Homophobic attack victim 'nearly fainted' over Sturgeon support
A man who shared a defiant selfie following a homophobic attack, said he "nearly fainted" after Nicola Sturgeon praised him during her Pride speech.
Blair Wilson posted a photograph of him smiling, with a black eye and blood running down his face, after the assault in Neilston, East Renfrewshire.
He was attacked after confronting people who shouted abuse at him as he walked home.
The first minister said Blair showed values that should define the country.
The 21-year-old told the BBC's Good Morning Scotland radio programme: "I had about 5,000 mails on Facebook from everyone I know saying 'oh my goodness, I'm at pride and Nicola Sturgeon is speaking about you'.
"I nearly fainted. I could not believe it.
"My mum and dad and family had went on holiday a few days before. Obviously my mum had seen the video of Nicola Sturgeon on Facebook and she phoned me crying saying how proud she was of me. She couldn't believe the first minister was speaking about me."
Blair spoke to BBC The Social about the attack.
He said he was walking home from his mum's house when he heard the abuse shouted at him.
- Defiant selfie of hate crime victim
- Nicola Sturgeon praises hate crime victim Blair Wilson - BBC News
"I was going to walk away but I had a moment where I was like 'I shouldn't be letting this happen in the place where I've lived for 21 years of my life'," he said.
"So I walked over to the people who shouted and I just asked 'Why?'. I wasn't physical or anything, I was just curious as to why they felt the need to shout that at someone who was minding their own business."
He began to walk away but then the assailant followed him and kicked him in the chest and punched him in the nose.
The first minister, who led thousands of people at Glasgow's Pride event, praised the 21-year-old's bravery.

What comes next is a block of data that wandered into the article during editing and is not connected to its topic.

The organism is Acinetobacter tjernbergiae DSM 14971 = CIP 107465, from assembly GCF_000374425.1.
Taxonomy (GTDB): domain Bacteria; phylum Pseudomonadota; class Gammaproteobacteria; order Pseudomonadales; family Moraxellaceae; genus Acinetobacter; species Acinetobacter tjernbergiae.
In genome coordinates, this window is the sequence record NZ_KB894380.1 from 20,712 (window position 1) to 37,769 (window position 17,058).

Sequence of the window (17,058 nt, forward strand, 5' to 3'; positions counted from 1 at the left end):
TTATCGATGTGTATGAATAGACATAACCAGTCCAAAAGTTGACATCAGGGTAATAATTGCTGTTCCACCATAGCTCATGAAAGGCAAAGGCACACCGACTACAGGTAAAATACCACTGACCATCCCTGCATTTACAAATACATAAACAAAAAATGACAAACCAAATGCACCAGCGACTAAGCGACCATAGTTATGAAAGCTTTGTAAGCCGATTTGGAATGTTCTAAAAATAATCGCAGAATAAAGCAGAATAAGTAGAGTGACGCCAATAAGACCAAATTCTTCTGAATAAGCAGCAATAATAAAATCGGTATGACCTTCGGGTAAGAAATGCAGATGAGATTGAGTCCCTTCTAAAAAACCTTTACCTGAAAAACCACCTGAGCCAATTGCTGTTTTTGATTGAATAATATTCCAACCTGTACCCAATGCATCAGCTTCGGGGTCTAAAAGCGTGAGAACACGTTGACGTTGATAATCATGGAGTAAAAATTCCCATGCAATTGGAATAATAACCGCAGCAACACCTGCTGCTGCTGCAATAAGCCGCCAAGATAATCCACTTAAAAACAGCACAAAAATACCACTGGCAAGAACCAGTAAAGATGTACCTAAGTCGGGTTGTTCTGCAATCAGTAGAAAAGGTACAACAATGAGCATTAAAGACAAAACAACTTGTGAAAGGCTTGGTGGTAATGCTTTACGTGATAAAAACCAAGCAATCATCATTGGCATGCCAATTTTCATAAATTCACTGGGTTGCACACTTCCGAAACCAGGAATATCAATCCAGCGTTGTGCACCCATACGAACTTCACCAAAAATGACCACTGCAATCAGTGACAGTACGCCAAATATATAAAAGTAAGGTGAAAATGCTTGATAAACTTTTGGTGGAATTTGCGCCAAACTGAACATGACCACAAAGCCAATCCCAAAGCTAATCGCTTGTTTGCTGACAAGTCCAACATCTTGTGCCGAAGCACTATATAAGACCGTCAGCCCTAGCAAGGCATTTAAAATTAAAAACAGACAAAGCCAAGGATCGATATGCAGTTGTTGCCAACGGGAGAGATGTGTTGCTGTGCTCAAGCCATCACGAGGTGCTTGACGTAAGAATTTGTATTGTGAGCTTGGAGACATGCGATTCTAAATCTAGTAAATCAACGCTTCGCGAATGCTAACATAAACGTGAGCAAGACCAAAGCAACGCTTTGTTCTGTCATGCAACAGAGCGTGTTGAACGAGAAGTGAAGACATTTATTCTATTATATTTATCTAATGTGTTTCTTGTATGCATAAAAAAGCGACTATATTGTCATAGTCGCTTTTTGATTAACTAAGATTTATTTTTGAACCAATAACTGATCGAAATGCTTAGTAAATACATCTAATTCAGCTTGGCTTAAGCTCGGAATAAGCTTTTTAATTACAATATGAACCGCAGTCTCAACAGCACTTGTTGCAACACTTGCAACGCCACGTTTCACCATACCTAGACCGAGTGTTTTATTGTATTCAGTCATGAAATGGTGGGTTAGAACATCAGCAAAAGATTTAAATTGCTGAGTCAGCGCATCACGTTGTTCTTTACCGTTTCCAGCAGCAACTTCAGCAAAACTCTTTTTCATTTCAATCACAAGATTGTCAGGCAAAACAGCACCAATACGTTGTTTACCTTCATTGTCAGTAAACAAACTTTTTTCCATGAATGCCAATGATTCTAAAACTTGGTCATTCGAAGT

She said: "Instead of cowering away, he spoke up and let me tell you this, the principles and values demonstrated by that young man of dignity, courage and compassion are the values that should define our country.
"So Blair, we all stand with you."
Blair told BBC Scotland he now hopes that the support from the first minister and the reaction to his selfie will help to change people's views.
He said: "Since seeing my selfie, as trivial as it sounds, it can trigger an emotional connection with someone and I think that's when people really start to care about an issue.
"Nicola Sturgeon speaking about it at Pride as well really struck close to people who maybe wouldn't have necessarily thought about that being as big a deal right now."
He added: "Seeing the comments and support from everyone is the best painkiller.
"I really hope people will look at the selfie and think, I know a wee boy like that, or I know a wee girl who is gay as well, or I know a little trans youth who is getting abuse from people in the street and I've not necessarily done anything to stop it."